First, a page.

Metro won't benefit from Tel Aviv light rail mistakes

Yehuda Raveh  / Photo: Jacob Mehager

The State should eliminate costs that could be rolled over to private companies, at a time when the whole business sector is begging for more work.

"NTA has hired a company to examine when the light rail will be inaugurated." Read it and weep: This government company, which is solely responsible for managing the light rail project, requires that another company - external, private, and at a cost of half a million shekels - will provide instruction as to when it - NTA Metropolitan Mass Transit System Ltd. - will complete a project that started sometime at the beginning of the previous decade, and will be concluded almost 15 years later and at almost double the cost!

But if you thought you’d be riding the train as early as 2021, plan on spending a bit more time sitting in traffic jams. We’ve read the recent headlines: "Despite promises: One-year delay for Red Line" and reports that although in 2008 the budget was NIS 11 billion, by the projected end date in 2023, the budget will have exceeded NIS 18 billion.

Much has been written about the government’s failure to manage the light rail project, and the failures of the both the government and NTA - which it manages - will be examined by the next state comptroller or the one after that. But until that happens, there is no need to repeat mistakes made.

Concurrent to NTA's announcement of another project delay, the Ministry of Finance issued the draft Economic Arrangements Bill that included glad tidings about The Metro - a transportation project for the Gush Dan (Greater Tel Aviv) region estimated to cost no less than NIS 150 billion that is supposed to affect significantly the transportation problems of Israel's most congested metropolis.

It is not clear to anyone why, especially at this time, the State of Israel would allocate NIS 150 billion to The Metro, when Israel is plunging into a deficit of almost NIS 200 billion, and when an end to the coronavirus crisis is unclear, as are its outcomes.

By the way, blessed are those who believe that under state management, this project will be finished on time and at NIS 150 billion. Reality and past experience have shown that when it comes to public money, timetables and budgets are flexible, not to say amorphous, concepts.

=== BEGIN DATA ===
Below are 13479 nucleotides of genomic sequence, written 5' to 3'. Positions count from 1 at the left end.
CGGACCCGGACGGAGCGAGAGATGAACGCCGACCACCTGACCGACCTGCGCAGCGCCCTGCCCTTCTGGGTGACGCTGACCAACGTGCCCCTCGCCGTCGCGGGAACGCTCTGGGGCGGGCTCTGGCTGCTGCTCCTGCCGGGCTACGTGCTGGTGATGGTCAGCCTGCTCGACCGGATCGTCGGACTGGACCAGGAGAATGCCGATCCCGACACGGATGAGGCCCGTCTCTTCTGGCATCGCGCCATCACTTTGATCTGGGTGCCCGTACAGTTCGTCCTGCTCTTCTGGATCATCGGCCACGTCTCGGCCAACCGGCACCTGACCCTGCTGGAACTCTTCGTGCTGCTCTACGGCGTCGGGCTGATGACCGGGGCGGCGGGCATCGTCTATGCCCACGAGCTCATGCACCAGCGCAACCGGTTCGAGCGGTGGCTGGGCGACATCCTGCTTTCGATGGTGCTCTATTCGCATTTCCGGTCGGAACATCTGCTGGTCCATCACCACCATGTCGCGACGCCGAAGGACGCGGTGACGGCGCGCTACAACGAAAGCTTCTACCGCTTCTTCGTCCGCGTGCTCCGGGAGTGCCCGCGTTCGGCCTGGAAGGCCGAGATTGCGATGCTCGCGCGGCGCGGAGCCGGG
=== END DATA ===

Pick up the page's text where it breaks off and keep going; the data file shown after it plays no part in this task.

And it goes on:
Judging from the draft Economic Arrangements Bill as published, it is clear that the main lesson which can be clearly learned from the light rail project - has not been internalized by the Ministries of Finance and Transportation. According to the draft, the project will be managed by none other than NTA - the same company that has replaced three CEOs in seven years - and now requires two auditors to find out when it will - finally! - complete one single NIS 18 billion project after 15 years. It seems to me this result is absolutely absurd.

Our economic history proves that in its 72 years the State of Israel has consistently failed in carrying out public projects and has never met a budget or schedule. This is not a one-time phenomenon but a chronicle of pre-determined failures. If this is how things are in ordinary times, it is even more so during the current Covi-19 crisis.

Which leads to the following clear conclusion: In order to execute the Metro project within the estimated time and budget, the state must go back to the negotiating table, and decide the project will be carried out under the Public-Private Partnership model (PPP).

The facts are plain to see: When the state wanted to, it knew how to include the private sector in investments required for the construction of public infrastructure projects using models such as Build Operate Transfer (BOT), and Private Finance Initiative (PFI). There are many examples: the Trans-Israel Highway (Road 6); Camp Ariel Sharon, (training base city in the Negev; desalination plants and more. In these cases, private companies took on the investments, and public coffers were not harmed - even earning royalties for decades.

Although it is tempting to compare the delays experienced by the Red Line in Tel Aviv with those experienced by the Jerusalem Light Rail, it should be emphasized that delays in the Jerusalem project were due to external circumstances unrelated to the private concessionaire: unauthorized or expired permits, centralized government management of the project, archaeological challenges, and removal of sewage, drainage and communication infrastructures.

Hence, the question arises: If the state needs additional infrastructure - whether it is The Metro or sewage facilities and treatment centers, roads, or more hospital beds and hospitals - why not eliminate costs that could be rolled over to private companies, at a time when the whole business sector is begging for more work.

Why not take a good look at the Tel Aviv light rail project and ask honestly, how many more years will they be digging up the streets of Gush Dan and clogging transportation, while causing suffering to residents and losses of tens of billions of shekels.

The author is the head of law firm Yehuda Raveh & Co. and a founding partner of the Israel Infrastructure Fund

Published by Globes, Israel business news - - on August 26, 2020 © Copyright of Globes Publisher Itonut (1983) Ltd. 2020

Yehuda Raveh  / Photo: Jacob Mehager
Yehuda Raveh / Photo: Jacob Mehager
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